The Motley Fool Industry Focus podcast continues its celebration of 25 years of Motley Fool investing wisdom by looking ahead at what the next 25 years will bring.
In this segment, Fool analyst Vincent Shen discusses the gold mine which Amazon.com (NASDAQ:AMZN) has the potential to uncover through the expansion of its automated Amazon Go store: granular customer data.
A full transcript follows the video.
This video was recorded on June 26, 2018.
Vincent Shen: Going back to the consumer experience in the store, what we were talking about with Trax reminded me a little bit -- the concept, at least -- of Amazon Go. This is the convenience store that made headlines earlier this year when Amazon opened it to the public. If you recall, what makes the store so unique is that there are no checkout lines at Amazon Go. Instead, customers swipe into the store, they connect the shopping basket to their accounts, and then they just take whatever they want off the shelf and walk out.
People have already referred to this as the store of the future. I've seen some recent headlines saying that companies like Walmart and Microsoft are trying to find similar competing systems to this Amazon Go model. So, maybe there is some stickiness here to the idea.
But, what Amazon Go has built out ultimately makes for a smoother, faster trip to the store for the consumer. They also argue that employees can better spend their time focused less on the point-of-sale and more on service. That initiative, at least for Amazon, is getting expanded outside of the original Seattle locations to, potentially, Chicago and Los Angeles, as well.
Before we get too sidetracked on that, I think the key innovation here is related to Trax in terms of the interaction with products at the store. Amazon Go, in terms of the sensors they built that track what people take off the shelf, or put back on, or whatever they put in their bag or their basket or whatever it may be -- they collect data on that. I think it shows exactly how, or at least closer to how, people interact with different products.
An analogy I'd bring up here, the one we were talking about before we into the studio, was Netflix. I've seen complaints recently in some of the TV and film communities and blogs I follow about the quality of Netflix originals, for example, and other content in the library. They'll say the originals are no good, it makes no sense that the company can spend billions of dollars per year on what makes up a lot of what they consider bad movies. Frankly, Netflix knows, I think, what its subscribers watch better than even the subscribers themselves sometimes. Everything from how the content is consumed to when, on what device, did you finish the episode, how about the entire season, did you pause a movie and go back or end up abandoning it -- all of these things, all of these trends in the genres, the popularity of specific actors and directors, can be analyzed based on the platform that Netflix has built.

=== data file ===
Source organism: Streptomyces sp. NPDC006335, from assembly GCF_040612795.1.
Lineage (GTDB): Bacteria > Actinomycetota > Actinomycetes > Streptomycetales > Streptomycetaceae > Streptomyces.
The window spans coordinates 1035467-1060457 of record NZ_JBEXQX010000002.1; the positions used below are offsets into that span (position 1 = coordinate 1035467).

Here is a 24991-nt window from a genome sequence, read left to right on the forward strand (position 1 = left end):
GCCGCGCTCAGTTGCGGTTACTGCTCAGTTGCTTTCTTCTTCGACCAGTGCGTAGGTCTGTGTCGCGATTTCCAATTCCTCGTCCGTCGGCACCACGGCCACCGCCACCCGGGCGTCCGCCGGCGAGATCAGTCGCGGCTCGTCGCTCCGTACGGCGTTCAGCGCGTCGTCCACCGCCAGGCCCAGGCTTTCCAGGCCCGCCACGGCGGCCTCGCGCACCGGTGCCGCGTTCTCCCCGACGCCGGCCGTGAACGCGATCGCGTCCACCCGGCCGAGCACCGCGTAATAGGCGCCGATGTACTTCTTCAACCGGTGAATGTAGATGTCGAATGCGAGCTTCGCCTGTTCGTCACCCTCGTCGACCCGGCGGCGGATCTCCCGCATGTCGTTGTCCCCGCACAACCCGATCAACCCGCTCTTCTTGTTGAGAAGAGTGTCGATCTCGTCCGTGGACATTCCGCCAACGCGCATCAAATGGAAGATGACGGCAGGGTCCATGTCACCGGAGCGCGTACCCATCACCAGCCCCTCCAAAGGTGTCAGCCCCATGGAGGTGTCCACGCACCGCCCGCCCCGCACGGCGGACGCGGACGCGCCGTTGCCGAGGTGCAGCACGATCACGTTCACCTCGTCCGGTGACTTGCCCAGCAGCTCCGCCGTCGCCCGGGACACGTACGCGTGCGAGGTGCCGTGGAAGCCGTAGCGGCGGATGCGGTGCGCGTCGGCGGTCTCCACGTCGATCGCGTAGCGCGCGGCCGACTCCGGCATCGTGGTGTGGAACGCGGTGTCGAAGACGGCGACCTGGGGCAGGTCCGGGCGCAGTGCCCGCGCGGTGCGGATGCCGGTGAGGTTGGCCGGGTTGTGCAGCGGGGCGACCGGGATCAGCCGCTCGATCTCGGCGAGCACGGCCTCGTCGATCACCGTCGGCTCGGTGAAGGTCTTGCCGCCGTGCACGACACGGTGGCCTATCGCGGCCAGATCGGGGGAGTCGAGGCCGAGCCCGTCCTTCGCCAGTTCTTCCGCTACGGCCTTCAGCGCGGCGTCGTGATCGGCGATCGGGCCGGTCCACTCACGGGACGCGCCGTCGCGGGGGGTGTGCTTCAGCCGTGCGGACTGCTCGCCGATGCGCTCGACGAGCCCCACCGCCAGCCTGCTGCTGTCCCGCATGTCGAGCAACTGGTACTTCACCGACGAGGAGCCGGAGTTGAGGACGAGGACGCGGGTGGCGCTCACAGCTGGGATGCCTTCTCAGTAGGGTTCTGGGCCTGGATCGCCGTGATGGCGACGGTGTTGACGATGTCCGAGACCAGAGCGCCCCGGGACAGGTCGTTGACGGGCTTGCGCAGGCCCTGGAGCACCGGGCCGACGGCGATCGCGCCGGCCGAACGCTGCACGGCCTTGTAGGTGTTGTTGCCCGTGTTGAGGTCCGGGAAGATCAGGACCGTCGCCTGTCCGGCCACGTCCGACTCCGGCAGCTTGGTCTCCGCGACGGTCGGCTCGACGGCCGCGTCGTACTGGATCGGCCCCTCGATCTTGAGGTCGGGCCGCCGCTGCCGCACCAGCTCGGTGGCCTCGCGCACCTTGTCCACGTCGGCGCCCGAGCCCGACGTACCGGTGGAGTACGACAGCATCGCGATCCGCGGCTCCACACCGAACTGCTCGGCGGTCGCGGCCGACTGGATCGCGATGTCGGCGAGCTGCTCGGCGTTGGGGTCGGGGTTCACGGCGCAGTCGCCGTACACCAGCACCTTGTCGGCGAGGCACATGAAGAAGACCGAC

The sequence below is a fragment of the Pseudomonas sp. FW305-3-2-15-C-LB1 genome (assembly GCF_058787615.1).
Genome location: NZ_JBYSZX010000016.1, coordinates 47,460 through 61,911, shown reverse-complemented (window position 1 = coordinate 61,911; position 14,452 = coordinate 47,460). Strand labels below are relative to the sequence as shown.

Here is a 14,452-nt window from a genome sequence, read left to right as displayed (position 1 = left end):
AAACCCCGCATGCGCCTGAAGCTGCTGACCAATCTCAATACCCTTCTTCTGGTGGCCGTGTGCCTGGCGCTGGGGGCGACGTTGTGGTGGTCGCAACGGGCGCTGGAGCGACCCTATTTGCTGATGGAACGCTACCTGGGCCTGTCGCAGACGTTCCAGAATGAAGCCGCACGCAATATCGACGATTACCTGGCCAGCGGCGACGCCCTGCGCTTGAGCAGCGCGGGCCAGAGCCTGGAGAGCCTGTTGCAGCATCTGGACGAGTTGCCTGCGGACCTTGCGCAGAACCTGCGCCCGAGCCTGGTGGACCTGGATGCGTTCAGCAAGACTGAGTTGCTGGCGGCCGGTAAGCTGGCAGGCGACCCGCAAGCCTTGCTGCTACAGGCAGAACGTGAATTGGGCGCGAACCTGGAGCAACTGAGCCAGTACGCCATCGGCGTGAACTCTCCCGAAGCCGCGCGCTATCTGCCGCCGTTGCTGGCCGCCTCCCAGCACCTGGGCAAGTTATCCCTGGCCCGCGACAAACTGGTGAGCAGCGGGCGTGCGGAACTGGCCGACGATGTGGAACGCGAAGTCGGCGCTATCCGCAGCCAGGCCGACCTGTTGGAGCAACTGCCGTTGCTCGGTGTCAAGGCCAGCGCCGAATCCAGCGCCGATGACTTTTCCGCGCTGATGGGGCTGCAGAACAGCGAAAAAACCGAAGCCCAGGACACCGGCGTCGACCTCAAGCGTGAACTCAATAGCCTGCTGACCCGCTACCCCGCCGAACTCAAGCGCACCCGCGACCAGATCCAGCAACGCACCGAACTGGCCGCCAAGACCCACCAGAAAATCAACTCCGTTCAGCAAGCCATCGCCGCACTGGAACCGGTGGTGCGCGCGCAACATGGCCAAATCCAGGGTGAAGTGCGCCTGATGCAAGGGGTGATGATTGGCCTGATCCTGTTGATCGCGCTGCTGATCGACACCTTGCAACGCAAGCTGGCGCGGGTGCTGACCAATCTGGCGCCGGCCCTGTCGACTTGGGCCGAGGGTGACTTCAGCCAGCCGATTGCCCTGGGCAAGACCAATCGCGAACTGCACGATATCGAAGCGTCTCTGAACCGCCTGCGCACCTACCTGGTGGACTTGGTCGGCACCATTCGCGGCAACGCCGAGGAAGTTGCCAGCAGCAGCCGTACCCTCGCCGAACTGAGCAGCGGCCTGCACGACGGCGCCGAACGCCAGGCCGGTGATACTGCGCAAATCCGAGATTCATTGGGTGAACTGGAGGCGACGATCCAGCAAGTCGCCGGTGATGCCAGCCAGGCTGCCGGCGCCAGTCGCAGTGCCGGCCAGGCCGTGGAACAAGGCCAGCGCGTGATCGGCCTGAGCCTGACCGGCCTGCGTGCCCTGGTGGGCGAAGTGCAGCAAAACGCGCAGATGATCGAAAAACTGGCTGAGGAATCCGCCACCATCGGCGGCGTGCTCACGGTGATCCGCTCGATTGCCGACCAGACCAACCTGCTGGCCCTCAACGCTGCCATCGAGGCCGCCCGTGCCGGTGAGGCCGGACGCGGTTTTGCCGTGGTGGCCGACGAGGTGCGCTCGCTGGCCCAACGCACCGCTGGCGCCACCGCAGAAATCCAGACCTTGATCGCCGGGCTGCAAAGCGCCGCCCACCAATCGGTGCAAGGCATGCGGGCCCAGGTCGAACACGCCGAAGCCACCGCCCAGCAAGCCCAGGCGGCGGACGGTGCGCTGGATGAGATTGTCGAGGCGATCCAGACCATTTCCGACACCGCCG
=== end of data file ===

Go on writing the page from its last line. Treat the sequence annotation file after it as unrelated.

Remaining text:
I know that retailers, for example, would kill for that kind of granular data. If a department store -- like Nordstrom, for example -- could see how people navigate the racks at their store, what they pick up, what they actually try on, the brands, colors, having that kind of granularity would be an incredible boon for these companies. I feel like Trax, Amazon Go, they're building out the technology that's getting to a point where we're getting closer and closer to that being a possibility, that level of sophistication. I think it's going to be very powerful, in terms of the companies matching the products they're putting in their stores with the demand of what consumers want, and ultimately that being a better experience for everyone involved.